ECE: Electrical & Computer Engineering

ECE 5554 Theory and Design of Computer Vision Systems


Spring 2014 textbook list

The Spring 2014 ECE textbook list is available online for students.

Current Prerequisites & Course Offering

For current prerequisites for a particular course, and to view course offerings for a particular semester, see the Virginia Tech Course Timetables.

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ECE 5554 Theory and Design of Computer Vision Systems (3C)

Analysis of digital images and three-dimensional scenes. Image acquisition, representation of two- and three-dimensional shapes, visual cues for range estimation. Image filtering and histogram-based analysis for image enhancement, noise suppression, edge detection, region detection, and image segmentation. Introduction to such topics as visual texture, stereo vision, structured-light ranging, and motion analysis.

What is the reason for this course?

Computers of the future will require the ability to interact more readily with the three-dimensional world. Although the ability to "see" is easy for humans, it has proven remarkably difficult to develop vision-related algorithms for a machine. This course introduces issues and approaches that are needed in this area. Applications of computer vision include autonomous vehicle navigation, industrial automation, robotics, content-based search in image databases, face and gesture recognition, and aids for the seeing-impaired.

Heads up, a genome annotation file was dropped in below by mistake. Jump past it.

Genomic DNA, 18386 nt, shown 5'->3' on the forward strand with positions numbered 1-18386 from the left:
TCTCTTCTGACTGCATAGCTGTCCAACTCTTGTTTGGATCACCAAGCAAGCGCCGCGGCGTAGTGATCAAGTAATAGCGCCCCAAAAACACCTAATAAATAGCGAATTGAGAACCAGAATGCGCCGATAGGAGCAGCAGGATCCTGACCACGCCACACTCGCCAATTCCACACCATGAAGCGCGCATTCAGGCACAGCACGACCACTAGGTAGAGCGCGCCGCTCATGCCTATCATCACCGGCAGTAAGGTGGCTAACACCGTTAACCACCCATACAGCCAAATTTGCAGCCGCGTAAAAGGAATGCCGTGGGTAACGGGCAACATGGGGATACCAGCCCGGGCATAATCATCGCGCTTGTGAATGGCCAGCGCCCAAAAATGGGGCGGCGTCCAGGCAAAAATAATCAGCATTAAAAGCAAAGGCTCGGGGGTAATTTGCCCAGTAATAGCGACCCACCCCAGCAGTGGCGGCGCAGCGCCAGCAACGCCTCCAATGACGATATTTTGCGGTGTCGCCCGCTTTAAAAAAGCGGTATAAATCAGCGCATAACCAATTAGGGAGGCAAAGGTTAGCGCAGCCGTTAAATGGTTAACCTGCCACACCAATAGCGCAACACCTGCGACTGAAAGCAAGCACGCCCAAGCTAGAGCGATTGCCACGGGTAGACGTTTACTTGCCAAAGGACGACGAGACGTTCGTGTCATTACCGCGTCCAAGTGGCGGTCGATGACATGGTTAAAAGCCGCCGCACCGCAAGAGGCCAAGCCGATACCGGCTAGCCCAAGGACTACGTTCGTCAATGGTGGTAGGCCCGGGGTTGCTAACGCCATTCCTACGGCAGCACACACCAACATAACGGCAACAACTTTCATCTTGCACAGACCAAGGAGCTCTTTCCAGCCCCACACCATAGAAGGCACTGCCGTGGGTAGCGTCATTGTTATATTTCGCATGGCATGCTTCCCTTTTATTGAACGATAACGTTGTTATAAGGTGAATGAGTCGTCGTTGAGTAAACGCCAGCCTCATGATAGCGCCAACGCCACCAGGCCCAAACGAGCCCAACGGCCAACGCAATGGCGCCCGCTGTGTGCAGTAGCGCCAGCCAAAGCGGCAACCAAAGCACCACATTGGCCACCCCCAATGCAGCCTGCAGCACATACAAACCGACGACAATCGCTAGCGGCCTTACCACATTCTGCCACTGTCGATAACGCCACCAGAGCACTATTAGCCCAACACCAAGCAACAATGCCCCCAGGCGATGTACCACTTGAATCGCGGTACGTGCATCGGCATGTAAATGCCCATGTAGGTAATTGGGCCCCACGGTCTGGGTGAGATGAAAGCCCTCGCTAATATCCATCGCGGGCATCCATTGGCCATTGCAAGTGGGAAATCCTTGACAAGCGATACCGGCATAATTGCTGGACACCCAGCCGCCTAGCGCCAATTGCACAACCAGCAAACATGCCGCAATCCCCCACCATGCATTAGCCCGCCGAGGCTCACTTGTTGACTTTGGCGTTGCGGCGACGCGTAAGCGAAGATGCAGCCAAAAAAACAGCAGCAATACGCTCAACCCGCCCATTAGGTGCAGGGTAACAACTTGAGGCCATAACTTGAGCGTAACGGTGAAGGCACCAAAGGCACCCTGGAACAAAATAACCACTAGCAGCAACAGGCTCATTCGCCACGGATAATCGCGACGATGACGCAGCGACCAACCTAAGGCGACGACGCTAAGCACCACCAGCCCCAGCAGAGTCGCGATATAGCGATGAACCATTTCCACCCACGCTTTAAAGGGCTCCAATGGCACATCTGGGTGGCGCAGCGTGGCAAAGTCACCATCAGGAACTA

Typically offered: Fall. Program Area: Computers.

Prerequisites: Prerequisites: STAT 4714.

Why are these prerequisites or corequisites required?

The course assumes knowledge of basic probability theory, as introduced in STAT 4714.

Department Syllabus Information:

Major Measurable Learning Objectives:
  • select imaging devices and illumination sources for a given application;
  • design and implement algorithms that perform edge detection, noise suppression, image thresholding, histogram analysis, region detection, and region labeling;
  • compute edge and region properties that can be used for higher-level analysis;
  • analyze problems that involve perspective projection or orthographic projection; and
  • assess the performance of vision-based range- and shape-estimation systems.

Course Topics
Topic Percentage
Image formation, acquisition, and representation 15%
Image statistics, histogram analysis, thresholding 15%
Region detection and labeling, region properties, thinning 15%
Window-based operations, smoothing, edge detection 15%
Range and shape estimation using such cues as texture, stereo disparity, motion, and defocus blur 20%
Shape representation, curvature analysis 10%
Interpretation of line drawings 10%

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